I made a really great apple galette. Not too sweet and the galette
dough works up a treat. It's not a sweet dough and can be used for
savory galettes also. I'm thinking maybe a spicy squash-onion one.
Anyway, here's the dessert galette I made and it turned out



Don't be put off by the long looking recipe, it's less complicated
than it looks.

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Apple Galette with Caramel Sauce


3 tablespoons sour cream or yogurt or; buttermilk
1/3 cup approx ice water
1 cup all purpose flour
1/4 cup yellow cornmeal
1 teaspoon sugar
1/2 teaspoon Salt
7 tablespoons cold unsalted butter; cut into 6-8 pieces
----Apple Filling----
5 medium apples
juice of half a lemon
1/2 teaspoon five spice powder
1 tablespoon agave syrup
1 tablespoon brown sugar
2 teaspoons sugar
----Caramel Sauce----
1 cup sugar
6 tablespoons Butter
1/2 cup heavy cream

To make the dough by hand, ala Julia Child
Stir the sour cream and 1/3 cup of ice water together in a small bowl
and set aside. Put the flour, cornmeal, sugar and salt in a large bowl
and stir with a fork to mix. Drop the butter pieces in the bowl,
tossing them once or twice just to coat with flour.
With a pastry blender, work the butter into the flour, aiming for
pieces of butter that range in size from bread crumbs to small peas.
The smaller pieces will make the dough tender, the larger ones will
make it flaky.
Sprinkle the cold sour cream mixture over the dough. 1 tablespoon at a
time, tossing with a fork to evenly distribute it. After you've added
all the sour cream, the dough should be moist enough to stick together
when pressed; if it's not, add additional cold water, 1 teaspoon at a
time. With your hands, gather the curds of dough together. (You'll
have a soft malleable dough, the kind you might want to overwork.)

Chilling the dough. Turn the dough out of the bowl and divide it in
half. Press each piece of dough into a disk, wrap in plastic, and
refrigerate for at least 2 hours.

To make the dough in a food processor, stir the sour cream and 1/3 cup
ice water together in a small bowl; set aside. Put the flour,
cornmeal, sugar and salt in the work bowl of a processor fitted with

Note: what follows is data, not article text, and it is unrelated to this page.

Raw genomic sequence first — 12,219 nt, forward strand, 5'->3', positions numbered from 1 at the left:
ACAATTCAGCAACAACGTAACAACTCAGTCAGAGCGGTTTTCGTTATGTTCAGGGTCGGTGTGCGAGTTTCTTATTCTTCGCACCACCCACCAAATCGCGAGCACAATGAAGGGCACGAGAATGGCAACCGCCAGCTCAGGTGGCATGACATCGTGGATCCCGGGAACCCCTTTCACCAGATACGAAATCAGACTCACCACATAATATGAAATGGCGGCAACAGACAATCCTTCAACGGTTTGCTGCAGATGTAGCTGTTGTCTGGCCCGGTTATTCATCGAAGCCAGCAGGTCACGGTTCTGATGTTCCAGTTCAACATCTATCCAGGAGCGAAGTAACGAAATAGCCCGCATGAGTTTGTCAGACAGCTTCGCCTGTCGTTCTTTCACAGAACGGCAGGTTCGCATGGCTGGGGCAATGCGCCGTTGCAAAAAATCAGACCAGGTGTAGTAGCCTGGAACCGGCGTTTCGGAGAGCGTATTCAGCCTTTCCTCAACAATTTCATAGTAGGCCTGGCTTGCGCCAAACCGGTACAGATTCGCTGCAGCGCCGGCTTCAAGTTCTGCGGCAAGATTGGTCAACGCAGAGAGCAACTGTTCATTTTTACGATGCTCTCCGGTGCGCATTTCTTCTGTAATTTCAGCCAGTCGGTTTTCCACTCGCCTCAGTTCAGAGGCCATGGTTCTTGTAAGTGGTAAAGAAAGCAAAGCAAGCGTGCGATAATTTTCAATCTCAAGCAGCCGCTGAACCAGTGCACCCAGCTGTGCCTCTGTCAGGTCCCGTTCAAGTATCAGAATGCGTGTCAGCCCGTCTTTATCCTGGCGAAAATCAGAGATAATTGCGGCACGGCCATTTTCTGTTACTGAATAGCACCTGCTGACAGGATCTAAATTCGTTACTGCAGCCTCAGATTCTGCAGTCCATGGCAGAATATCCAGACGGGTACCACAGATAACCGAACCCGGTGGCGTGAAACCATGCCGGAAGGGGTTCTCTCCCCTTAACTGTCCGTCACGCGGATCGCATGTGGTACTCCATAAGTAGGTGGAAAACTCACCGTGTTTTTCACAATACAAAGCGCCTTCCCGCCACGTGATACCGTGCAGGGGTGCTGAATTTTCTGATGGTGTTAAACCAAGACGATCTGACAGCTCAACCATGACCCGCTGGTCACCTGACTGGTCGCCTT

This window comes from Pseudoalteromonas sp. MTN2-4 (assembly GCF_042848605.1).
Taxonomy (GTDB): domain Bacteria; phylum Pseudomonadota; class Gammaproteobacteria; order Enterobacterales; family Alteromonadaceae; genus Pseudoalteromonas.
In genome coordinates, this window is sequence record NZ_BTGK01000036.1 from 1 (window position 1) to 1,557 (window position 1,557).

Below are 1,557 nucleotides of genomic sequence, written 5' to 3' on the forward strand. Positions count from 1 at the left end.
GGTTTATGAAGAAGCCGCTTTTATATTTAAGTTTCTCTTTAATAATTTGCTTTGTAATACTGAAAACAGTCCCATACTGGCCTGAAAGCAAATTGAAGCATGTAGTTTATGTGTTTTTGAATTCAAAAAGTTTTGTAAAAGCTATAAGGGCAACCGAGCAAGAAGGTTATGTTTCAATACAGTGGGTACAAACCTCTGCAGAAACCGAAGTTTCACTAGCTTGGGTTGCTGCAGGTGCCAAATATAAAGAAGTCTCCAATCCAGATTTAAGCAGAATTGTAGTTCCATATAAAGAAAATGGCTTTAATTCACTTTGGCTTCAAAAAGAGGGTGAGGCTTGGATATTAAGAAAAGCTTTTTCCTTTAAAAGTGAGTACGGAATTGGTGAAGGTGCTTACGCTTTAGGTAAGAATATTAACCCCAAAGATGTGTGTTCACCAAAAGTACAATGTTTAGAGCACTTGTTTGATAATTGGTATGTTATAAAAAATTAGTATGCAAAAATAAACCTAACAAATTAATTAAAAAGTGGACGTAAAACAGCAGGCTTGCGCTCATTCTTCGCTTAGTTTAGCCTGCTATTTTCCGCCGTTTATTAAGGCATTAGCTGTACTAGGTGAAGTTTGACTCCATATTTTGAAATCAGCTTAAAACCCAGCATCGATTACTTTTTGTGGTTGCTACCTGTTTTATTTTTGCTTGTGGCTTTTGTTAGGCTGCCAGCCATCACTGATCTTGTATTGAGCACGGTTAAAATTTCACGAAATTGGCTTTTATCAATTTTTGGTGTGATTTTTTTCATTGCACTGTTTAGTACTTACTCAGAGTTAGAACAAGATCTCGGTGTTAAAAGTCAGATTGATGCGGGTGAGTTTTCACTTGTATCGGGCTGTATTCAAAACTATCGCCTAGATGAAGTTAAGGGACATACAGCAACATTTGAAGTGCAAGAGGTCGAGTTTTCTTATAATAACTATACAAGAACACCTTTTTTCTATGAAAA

the metal blade; pulse to combine. Drop the butter pieces into the
bowl and pulse 8 to 10 times, or until the mixture is speckled with
pieces of butter that vary in size
from bread crumbs to peas. With the machine running, add the sour cram
mixture and process just until the dough forms soft, moist curds.

Chilling the dough, Remove the dough from the processor, divide it in
half. Press each piece of dough into a disk, wrap in plastic, and
refrigerate for at least 2 hours.

Storing. The dough can be kept in the refrigerator for a day or two,
or it can be wrapped airtight and frozen for a month. Thaw, still
wrapped, in the refrigerator. It is convenient to roll the dough into
rounds, place parchment between each rounds and freeze them wrapped in
plastic; this way, you'll need only about 20 minutes to defrost a
round of dough at room temperature before it can be filled, folded
into a galette, and baked.

Apple Filling; ala koko
Peel, core and slice the apples. Place the sliced apples in a bowl of
acidified water for a few minutes then drain. In a large bowl, add the
lime juice; drained apples five spice powder, and agave syrup. Toss

Caramel sauce; ala many sources and a few failures.
This is one time you really need to make sure you have all your
ingredients ready to go. Caramel sauce can go from glorious to burnt
and ugly in nothing flat.
Using a heavy bottom sauce pan, place the sugar in the bottom of the
pan. Over medium high heat start melting the sugar, as the sugar
melts, using a rubber spatula, start pulling the sugar in from the
sides of the pan toward the center, slowly. As soon as the sugar melts
and right when it just barely starts to smoke (it should be an amber
color by now) quickly whisk in the butter. As soon as the butter is
melted, remove from the heat and slowly whisk in the heavy cream;
continue whisking until the sauce is smooth.
I've made caramel sauce both with and without the butter, I prefer the
version using butter.

Bake filled galette at 400*F for 35 to 40 minutes.

The cornmeal in this wonderfully buttery dough not only gives it a bit
of crunch, it makes it crisp enough to stand up to soft and syrupy
fillings and sturdy enough to be rolled to extreme thinness. You can
use this dough to line a tart pan, but it is particularly well suited
to rustic tarts called galettes-flat , open face, free-form tarts
whose edges are folded over the filling like the ruffled top of a
drawstring purse.
The dough is made quickly either by hand or in a food professor and
produces enough for two galettes.

Notes: Baking with Julia and koko

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